It might sound somewhat contradictory, but one of the great advantages of exploring Split on two wheels is that the narrow streets and winding alleys of Diocletian’s Palace should be off-limits. With the city’s greatest attraction out of the conversation, the rest of Croatia’s second-largest city becomes ever more inviting. Getting around town on two wheels requires a smidgen of cycling proficiency and a basic understanding of the rules of the road. You’re going to have to be prepared to share space with cars, buses and mopeds every now and then. The rewards are plentiful, however: on a one-day cycling tour of Split, you can expect to discover local football culture, beaches and one of Croatia’s greatest artists.
Bikes can be rented from a number of places in and around Diocletian’s Palace with more options opening up all the time, along with a couple of options near the gates of Marjan Hill. Memento Travel Agency remains the best bet for renting bikes in town, with an easy to find location just inside the Zlatna vrata (Golden Gate) and plenty of information for anyone looking to explore the wider edges of Split and its surrounding towns. You can expect to pay anywhere between £8.40 and £12.50 for a full day’s rental. Worth it? You bet.
Grab a coffee, rent a bike, hit the beach (in that order)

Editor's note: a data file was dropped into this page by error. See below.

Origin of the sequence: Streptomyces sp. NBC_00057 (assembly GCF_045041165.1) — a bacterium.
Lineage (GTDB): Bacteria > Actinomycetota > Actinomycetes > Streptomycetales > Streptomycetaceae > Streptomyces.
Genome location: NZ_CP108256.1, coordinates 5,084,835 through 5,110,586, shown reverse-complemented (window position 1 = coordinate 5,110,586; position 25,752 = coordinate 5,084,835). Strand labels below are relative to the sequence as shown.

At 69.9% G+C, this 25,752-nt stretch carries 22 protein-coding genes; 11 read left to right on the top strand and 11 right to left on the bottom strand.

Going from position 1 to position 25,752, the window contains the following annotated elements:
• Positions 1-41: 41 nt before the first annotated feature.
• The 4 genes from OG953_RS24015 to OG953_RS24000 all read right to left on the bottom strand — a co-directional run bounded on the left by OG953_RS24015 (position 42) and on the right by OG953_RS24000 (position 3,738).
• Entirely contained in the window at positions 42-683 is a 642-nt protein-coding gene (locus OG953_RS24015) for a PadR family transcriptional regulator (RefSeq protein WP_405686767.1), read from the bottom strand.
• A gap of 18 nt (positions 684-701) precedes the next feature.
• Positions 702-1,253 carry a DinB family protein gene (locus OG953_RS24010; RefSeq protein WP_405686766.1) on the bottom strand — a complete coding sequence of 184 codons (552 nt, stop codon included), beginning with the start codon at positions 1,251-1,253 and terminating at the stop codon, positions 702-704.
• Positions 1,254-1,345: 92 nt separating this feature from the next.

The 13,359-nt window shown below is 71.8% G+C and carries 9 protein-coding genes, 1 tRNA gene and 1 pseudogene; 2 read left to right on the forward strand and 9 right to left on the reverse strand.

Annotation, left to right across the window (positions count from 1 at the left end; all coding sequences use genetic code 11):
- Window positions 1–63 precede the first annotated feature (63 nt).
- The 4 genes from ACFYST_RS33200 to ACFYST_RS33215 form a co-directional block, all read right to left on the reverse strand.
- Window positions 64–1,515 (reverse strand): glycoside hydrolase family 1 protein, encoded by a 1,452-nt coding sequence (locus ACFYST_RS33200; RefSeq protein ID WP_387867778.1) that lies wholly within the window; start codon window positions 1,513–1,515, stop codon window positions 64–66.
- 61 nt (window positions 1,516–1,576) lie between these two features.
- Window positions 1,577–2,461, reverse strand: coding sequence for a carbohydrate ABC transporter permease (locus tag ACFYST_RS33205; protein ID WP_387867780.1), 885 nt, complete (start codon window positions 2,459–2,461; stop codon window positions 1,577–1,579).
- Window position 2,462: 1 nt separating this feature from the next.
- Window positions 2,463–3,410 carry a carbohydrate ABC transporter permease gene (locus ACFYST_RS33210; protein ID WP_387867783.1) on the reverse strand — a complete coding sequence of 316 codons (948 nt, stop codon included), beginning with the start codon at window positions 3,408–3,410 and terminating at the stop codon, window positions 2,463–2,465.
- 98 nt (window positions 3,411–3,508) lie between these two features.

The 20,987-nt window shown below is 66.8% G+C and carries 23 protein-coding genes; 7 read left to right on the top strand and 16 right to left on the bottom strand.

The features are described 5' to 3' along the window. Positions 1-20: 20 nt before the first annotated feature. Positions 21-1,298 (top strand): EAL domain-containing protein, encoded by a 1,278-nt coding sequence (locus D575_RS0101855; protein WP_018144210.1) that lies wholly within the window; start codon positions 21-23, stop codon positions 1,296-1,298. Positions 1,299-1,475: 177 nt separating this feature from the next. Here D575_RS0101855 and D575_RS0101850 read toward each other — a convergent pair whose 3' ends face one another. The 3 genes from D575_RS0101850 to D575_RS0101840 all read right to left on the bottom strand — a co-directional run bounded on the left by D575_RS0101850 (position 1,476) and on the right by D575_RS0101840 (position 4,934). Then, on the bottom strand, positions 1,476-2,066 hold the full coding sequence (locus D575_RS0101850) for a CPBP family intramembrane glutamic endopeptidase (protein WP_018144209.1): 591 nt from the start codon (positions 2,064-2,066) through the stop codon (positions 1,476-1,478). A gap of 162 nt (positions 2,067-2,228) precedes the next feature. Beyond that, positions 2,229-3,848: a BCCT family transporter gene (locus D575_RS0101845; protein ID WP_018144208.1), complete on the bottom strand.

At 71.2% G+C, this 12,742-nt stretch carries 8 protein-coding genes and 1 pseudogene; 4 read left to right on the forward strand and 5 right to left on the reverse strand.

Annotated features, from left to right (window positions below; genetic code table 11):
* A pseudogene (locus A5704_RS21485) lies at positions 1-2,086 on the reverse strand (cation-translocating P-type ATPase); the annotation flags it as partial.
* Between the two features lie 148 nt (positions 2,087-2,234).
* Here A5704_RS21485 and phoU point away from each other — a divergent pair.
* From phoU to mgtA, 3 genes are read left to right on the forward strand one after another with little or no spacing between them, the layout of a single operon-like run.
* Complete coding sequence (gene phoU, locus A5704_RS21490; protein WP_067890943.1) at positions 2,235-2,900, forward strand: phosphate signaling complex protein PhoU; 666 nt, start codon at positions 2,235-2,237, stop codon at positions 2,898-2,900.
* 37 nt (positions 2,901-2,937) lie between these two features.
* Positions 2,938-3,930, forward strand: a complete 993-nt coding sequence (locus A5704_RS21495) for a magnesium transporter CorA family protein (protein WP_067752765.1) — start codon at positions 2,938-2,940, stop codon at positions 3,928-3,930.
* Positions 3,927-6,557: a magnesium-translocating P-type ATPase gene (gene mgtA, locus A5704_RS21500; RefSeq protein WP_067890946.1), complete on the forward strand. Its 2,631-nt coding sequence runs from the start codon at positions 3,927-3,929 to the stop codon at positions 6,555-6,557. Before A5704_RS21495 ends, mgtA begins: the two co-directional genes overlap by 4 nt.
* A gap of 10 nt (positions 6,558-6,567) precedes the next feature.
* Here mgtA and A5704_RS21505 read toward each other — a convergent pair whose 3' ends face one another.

The best way to start the day in Split is with a steaming hot cup of coffee, and it doesn’t get much better than D16. These guys have been at the forefront of the Dalmatian coffee revolution for years, paying homage to the region’s history of caffeine-fuelled invention while focusing firmly on what matters today. D16 also happens to be within spitting distance of Memento Travel, so finish the coffee and head to the agency to rent your trusty steed for the day.
From Memento, it is just a short ride (1.3km, (0.8mi) to be exact) to Bačvice Beach, one of the most popular in town. Morning is the best time to hit the sand, as you’ll likely have it to yourself and won’t have to fight for space. Take in the sea and maybe even enjoy a dip, but get back on the saddle soon enough. Continue 3km (1.9mi) south towards Žnjan beach, the largest in the city. Soak it in, because things are about to get a little more challenging.
Before Split, there was Solin
Diocletian might be Split’s most famous son, but the great Roman emperor was actually born in nearby Solin, located 6km (3.7mi) northeast of the city. Solin was built on the ancient city of Salona and its archeological remains can be explored today, although many visitors miss it due to its distance from the city centre. Make the most of your bike and follow the pedestrian route from Žnjan before joining the big road on Ulica kralja Stjepana Držislava, which eventually carries on onto Ulica Zbora narodne garde, from which point Solin is fairly well signposted. Nearby is a cemetery for gladiators killed in the arena, another grisly reminder of how brutal Roman life could be. The seven charming villages that make up Kaštela are just a few extra kilometres north if you happen to be feeling particularly energetic.
Enjoy a break in Croatia’s ‘Little Venice’